When I started my first term at The International School @ Park City, I clung to the name “Tenby” with reverence. Nostalgia had kicked in during the first few weeks of school as I struggled- not only with finding my way around the campus, but in trying to understand the relationships that my peers had with each other, and where I would fit in.
I didn’t have a ‘Great Adventure’- such as migrating to a new country, going to boarding school, or taking the IB- but my departure from Tenby, nonetheless, had a significant impact on me in the first few months at my new school. It was as though I was acclimatising to the new environment I was in. I was testing out jokes, trying out topics, exchanging views- gathering superimposed images of myself from the past and present, wondering how they would ever fit together.
My nine years in Tenby was where I’ve has some incredible, irreplaceable experiences. It was a whole host of ‘firsts’- first prom, first school musical, first inter-school competition- and Secondary school was a whole new learning curve for me. The sentiment of carpe diem was one that I learnt to embody whilst I was in school; there was always something to do, somewhere to be.
The years I spent with the Music Department there are my fondest. There was something magical about finally being a part of something that was bigger than myself, something fulfilling about spending weeks and days and hours rehearsing, practicing until we could finally get a song right. I have so many crazy memories about my time in the orchestra- getting drenched with water on a Friday night for the sake of ‘Team Building’, staying up until midnight just to finish a set, proudly donning our ‘BAND’ T-shirts for everyone to see- the list goes on and on.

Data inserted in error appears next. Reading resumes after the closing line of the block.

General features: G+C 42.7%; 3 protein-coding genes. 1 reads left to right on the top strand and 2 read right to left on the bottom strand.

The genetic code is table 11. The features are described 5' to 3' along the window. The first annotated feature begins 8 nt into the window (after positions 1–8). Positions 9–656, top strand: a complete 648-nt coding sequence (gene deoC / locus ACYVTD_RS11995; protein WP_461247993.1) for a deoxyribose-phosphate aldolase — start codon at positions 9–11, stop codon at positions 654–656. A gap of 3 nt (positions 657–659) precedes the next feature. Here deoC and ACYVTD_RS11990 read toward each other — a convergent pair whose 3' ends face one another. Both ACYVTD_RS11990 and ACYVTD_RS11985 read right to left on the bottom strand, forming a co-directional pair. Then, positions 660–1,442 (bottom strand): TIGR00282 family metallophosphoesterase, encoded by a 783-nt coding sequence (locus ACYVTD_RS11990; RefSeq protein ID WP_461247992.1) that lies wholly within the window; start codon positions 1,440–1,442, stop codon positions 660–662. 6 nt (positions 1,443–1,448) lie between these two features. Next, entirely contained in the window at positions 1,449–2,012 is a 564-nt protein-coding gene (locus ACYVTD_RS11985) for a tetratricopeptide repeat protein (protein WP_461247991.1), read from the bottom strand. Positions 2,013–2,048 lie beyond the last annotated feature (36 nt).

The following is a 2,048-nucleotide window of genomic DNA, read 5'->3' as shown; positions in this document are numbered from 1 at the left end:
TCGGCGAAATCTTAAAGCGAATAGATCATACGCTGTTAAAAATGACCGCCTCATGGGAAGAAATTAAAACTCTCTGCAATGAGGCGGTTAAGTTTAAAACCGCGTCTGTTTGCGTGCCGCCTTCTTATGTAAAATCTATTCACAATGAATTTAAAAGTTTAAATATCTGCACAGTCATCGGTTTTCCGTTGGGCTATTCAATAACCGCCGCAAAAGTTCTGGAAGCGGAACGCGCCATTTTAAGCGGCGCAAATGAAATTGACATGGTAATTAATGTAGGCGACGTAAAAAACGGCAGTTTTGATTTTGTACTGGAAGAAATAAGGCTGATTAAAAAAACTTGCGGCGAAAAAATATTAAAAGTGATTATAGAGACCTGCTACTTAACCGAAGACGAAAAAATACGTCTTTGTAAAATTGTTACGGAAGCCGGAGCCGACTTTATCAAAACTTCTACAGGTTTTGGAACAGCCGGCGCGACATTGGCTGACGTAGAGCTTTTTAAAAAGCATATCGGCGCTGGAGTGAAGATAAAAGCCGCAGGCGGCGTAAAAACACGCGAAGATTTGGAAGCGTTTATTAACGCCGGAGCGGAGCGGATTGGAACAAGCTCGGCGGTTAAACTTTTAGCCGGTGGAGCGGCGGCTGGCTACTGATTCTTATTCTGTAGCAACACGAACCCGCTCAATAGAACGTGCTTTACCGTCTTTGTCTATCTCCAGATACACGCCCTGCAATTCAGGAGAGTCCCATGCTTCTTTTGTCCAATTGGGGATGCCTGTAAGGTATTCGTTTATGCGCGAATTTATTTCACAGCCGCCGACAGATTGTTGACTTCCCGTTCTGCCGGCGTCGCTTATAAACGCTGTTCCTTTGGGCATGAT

In life, growing up brings about a series of changes. Sometimes it’s the visible changes, like putting on a bit of weight, changing your hair, or going up a shoe size. Growing up, to me, is like leaving your nest for the first time- venturing out from your comfort zone, accepting that you have to leave it behind in order to journey forward. For me, Tenby was like that nest. I learnt a plethora of things during my time there, such as tying a tie (as well as other life skills), and also transferable skills like courage, empathy, and perseverance- things that aren’t taught in the classroom.
My time there wasn’t all sunshine and rainbows -in fact, sometimes there were more downs than ups- but it was these experiences that shaped and moulded me into the person that I am today. I’ve left Tenby behind, but it is still very much a part of me even though I’m making my own separate way through the future. It’s the foundation I have built on, and I’m constantly applying what I have learnt in my time there to the situations I experience in my life.
As I sat in the audience for both ISP’s and Tenby’s Grease productions, realising that I wasn’t on stage waiting for Mr Spencer’s cues, or watching Mr Shen conduct, or listening to Miss Belle kill it on the piano, I realised that growing up is bittersweet- it has come with the knowledge that this chapter of my life is over, and I have to let it go. There’s no guide for saying goodbye, and no manual on how to let go. However, in Tenby, nothing is really permanent- goodbyes are not endings.
They’re more like ‘see you later.’